11. This talk's story is about using as much as possible

    data to shed light on modern software engineering problems 11
  12. Of course, we didn't discover GitHub alone; almost everyone is

    doing the same 12
  13. Data ➜ Quantitative & Qualitative 13

  14. Part I Large scale surveys ( Surveys = Qualitative Studies

    ) 14
  15. "Why" surveys • Why do we refactor? • Why do

    we break APIs? • Why do open source projects fail? • Why do we star GitHub projects? 15
  16. Why do we refactor? FSE 2016, with Danilo and Tsantalis

    16
  17. Why do we really refactor, in practice? 17

  18. Why do we really refactor? • Danilo tracked (using a

    tool) refactorings in ◦ 748 Java projects, 61 days ◦ 1,411 refactorings, 185 projects, by 465 devs ◦ 195 answers (42%), right after refactoring 18
  19. FSE 2016 44 real reasons for refactoring 19

  20. Key Finding Refactoring is driven by the need to add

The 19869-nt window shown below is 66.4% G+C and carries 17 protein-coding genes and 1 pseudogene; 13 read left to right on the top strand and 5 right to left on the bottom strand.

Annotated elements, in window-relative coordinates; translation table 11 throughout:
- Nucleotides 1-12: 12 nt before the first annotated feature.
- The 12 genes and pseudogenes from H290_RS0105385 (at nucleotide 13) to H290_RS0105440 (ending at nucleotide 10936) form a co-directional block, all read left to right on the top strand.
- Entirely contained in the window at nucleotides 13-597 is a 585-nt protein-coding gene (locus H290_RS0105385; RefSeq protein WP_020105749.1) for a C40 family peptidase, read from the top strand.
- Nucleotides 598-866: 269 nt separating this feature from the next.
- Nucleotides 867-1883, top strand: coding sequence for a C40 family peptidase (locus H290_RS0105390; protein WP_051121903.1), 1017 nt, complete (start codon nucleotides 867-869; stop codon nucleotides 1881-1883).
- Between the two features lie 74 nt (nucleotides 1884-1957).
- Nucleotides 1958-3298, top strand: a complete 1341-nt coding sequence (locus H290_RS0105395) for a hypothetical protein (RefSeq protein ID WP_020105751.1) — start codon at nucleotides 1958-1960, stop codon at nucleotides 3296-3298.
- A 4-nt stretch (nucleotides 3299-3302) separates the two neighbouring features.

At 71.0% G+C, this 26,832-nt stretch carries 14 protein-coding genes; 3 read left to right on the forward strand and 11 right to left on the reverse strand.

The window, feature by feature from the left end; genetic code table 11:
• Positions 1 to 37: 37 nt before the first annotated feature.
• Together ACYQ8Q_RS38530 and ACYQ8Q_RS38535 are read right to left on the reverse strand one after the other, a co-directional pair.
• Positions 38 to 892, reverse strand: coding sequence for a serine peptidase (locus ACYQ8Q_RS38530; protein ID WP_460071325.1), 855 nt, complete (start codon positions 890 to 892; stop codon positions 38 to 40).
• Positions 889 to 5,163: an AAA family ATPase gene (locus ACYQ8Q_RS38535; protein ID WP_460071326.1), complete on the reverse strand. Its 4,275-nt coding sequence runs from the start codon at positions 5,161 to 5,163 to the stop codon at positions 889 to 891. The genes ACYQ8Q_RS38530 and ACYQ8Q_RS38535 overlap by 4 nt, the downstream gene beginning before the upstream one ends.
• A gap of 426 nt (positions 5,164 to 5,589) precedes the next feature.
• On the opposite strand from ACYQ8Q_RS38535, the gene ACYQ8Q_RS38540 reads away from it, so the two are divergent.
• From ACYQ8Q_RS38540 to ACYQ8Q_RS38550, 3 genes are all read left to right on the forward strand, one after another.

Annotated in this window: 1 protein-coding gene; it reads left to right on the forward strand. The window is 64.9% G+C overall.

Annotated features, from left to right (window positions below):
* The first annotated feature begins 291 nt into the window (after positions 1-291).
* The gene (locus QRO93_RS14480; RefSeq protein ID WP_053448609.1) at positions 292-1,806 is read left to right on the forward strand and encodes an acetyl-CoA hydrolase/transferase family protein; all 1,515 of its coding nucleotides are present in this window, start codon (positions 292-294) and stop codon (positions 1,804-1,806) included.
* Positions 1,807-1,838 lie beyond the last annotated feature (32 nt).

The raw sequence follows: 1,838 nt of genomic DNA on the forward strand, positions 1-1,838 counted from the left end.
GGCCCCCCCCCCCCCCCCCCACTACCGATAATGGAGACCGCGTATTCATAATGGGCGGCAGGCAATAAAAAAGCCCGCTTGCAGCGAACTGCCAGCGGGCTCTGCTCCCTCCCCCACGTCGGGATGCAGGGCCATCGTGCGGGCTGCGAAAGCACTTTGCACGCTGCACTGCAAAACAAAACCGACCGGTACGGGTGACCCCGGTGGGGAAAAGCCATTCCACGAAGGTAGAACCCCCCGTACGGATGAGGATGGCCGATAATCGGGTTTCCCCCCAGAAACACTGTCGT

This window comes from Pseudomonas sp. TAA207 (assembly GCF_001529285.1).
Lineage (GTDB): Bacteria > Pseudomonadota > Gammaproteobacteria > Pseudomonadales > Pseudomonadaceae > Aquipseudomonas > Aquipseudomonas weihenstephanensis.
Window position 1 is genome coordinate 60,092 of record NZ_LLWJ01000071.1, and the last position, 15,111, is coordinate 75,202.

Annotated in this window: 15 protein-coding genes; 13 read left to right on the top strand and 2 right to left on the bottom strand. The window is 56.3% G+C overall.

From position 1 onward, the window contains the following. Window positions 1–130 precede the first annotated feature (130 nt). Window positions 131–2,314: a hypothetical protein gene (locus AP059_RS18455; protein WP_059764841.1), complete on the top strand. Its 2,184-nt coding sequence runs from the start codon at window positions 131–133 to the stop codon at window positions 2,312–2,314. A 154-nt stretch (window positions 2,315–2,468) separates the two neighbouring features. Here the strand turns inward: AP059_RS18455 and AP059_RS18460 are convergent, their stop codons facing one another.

new features and fix bugs and much less by code smell resolution 20
  21. Why do we break APIs? SANER 2018, with Aline, Laerte

    and Andre 21
  22. Why do we break APIs? • Aline tracked (using a

    tool) breaking changes (BCs) in ◦ 400 Java libraries & frameworks ◦ 116 days ◦ 282 possible BCs, by 102 developers ◦ 56 answers (55%), right after the BCs 22
  23. Key Finding We break APIs to implement new features (32%),

    to simplify the APIs (29%) and to improve maintainability (24%) 23
  24. [ firehouse interviews = surveys/interviews right after the event of

    interest ] 24
  25. Why do open source projects fail? FSE 2017, with Jailton

    25
  26. fail ➜ become deprecated 26

  27. Why do open source projects fail? • Jailton asked this

    question to the maintainers of ◦ 408 projects without commits for one year ◦ 118 answers (29%) 27